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Page last updated at 13:15 GMT, Sunday, 1 June 2008 14:15 UK

Dunlop legacy

By Richard Petrie
BBC Sport

Eight years after his death in Estonia, the legacy of the most famous road racer of all, Joey Dunlop, lives on at the Isle of Man TT.

Joey Dunlop Memorial Garden
Fans at the Joey Dunlop Memorial Garden in Ballymoney

The modest publican was idolised by thousands for his racing ability, compassion for those less fortunate and down-to-earth nature, and nowhere was this more evident than on Mona's Isle, where he achieved many of his most famous victories.

Dunlop holds the record for the most TT wins, his tally standing at 26, compared to the 14 accumulated by his nearest challenger Mike Hailwood, another iconic figure and all-time great in the world of motorcycle racing.

The fact that 'Joey' was simply known by his Christian name perhaps gives some indication of the hero status which the legendary Ballymoney man enjoyed, not only in his native Northern Ireland, but throughout the world.

Dunlop completed the first of three hat-tricks at the TT in 1985 and followed that up with further trebles in 1988 and 2000, the latter proving to be his final victories on the famous 37.73-mile Mountain Circuit.

He proved equally adept on all types of machinery, from the big Superbikes to the 125s, and his successes spanned more than 20 years.

Following his death in July 2000, thousands of motorcyclists formed a cavalcade in his memory at the Manx Grand Prix meeting in August, paying their own special tribute to the man who excelled in his chosen sport, but humbly shied away from the limelight and the plaudits which came his way as a result.

To this day, it is hard to travel far at the Isle of Man TT without coming across some memory of Joey, who received the Manx Sword of State and was 'knighted' by former Manx Minister of Sport David Cretney on what turned out to be his final appearance on the island he loved so much.

The 26th milestone was renamed 'Joey's' in his honour and a plaque built opposite the start and finish line offers another reminder of his achievements.

A memorial garden, similar to that built in the centre of his hometown, was constructed on the island, and many come to pay homage during their annual pilgrimage to the TT.

In addition, The Joey Dunlop Foundation runs several fundraising events during TT fortnight as they bid to create accommodation for disabled people at a building in Victoria Road, Douglas, as a tribute to Dunlop.

A wealth of t-shirts, photographs, badges, mugs, DVDs and other memorabilia all display the famous name of Dunlop and images of the former racer aboard his Honda, displaying his famous number three plate, are on sale in almost every shop and stall.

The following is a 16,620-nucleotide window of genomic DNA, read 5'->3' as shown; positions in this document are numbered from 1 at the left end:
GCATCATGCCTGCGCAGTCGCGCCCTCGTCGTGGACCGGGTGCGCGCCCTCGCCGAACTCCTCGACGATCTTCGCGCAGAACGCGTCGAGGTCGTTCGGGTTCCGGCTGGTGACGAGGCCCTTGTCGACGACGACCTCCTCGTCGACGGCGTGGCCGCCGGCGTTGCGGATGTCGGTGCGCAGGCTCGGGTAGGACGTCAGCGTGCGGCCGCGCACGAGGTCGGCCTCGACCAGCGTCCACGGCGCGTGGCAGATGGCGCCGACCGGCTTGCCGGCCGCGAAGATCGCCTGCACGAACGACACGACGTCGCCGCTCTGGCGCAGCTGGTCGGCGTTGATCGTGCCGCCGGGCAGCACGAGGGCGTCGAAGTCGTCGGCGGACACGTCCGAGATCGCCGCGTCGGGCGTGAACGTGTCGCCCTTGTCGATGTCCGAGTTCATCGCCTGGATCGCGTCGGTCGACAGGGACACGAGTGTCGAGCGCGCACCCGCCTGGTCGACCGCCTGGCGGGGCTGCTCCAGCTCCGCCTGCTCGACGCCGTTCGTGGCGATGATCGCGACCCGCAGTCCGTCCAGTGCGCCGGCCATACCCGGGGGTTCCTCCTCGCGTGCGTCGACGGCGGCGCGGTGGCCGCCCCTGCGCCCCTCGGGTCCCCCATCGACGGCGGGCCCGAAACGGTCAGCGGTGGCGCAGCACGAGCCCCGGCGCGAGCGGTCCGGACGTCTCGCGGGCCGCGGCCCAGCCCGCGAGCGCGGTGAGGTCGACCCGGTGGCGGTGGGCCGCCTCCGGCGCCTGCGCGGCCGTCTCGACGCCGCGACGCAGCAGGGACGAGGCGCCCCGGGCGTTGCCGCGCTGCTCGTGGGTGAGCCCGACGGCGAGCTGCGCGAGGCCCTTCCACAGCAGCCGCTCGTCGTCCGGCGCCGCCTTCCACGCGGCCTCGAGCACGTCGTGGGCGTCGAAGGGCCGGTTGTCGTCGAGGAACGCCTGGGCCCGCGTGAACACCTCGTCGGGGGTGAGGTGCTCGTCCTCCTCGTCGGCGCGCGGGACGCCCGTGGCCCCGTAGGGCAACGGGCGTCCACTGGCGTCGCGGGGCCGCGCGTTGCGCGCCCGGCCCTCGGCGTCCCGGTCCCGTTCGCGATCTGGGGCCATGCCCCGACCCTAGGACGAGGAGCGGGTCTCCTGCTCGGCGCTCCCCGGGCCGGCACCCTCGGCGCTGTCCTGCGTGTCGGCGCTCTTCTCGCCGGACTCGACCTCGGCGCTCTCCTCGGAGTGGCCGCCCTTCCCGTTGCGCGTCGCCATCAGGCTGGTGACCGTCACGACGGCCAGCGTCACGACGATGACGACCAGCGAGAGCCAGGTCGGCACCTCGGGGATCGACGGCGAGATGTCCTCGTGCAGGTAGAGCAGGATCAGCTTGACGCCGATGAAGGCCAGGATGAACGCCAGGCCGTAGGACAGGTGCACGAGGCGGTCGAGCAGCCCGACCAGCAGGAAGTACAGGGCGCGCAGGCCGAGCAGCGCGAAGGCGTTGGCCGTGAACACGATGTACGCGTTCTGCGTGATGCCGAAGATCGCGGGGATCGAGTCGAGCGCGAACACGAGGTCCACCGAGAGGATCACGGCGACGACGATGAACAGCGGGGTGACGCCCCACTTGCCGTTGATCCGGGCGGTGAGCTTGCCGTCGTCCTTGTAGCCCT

Joey Dunlop
Joey Dunlop claimed 26 wins on the Mountain Circuit

Hundreds of replica versions of his famous yellow helmet can be seen travelling through the island during the fortnight and you can even travel a lap of the course with commentary by the great man, courtesy of a simulated on-board lap at the Manx Museum in Douglas.

Isle of Man TT websites dedicate entire sections to Joey and last year, as the event celebrated its 100th anniversary, a version of the SP-1 machine which took him to his last Formula One TT victory, was ridden in the Lap of Honour.

His wife Linda was also invited to start one of the races at the special landmark event which attracted thousands of spectators.

Of course, the name Dunlop lives on in racing terms too with Joey's nephew Michael taking part in this year's event, following in the wheel tracks of his famous uncle, his late father Robert and his brother William.

Robert was a five-times winner at the TT, much admired in his own right, and his recent death during practice for the North West 200 has again brought the family name to the forefront of this year's meeting.

Robert's memories of the Isle of Man are maybe not so happy as a serious crash in 1994 threatened to end his career but, with typical Dunlop spirit, he returned to action in 1997 and went on to take a famous win in the 125cc class in 1998.

For many road race fans, Joey was the TT and his absence means the event is not the same.

Some have never returned since his death, but for others, many of whom were not fortunate enough to see the great man in action, the TT offers a chance to remember a genuine legend.


see also
Steve Parrish's column
28 May 08 |  Motorbikes
Dunlop will ride Superbike at TT
28 May 08 |  Motorbikes


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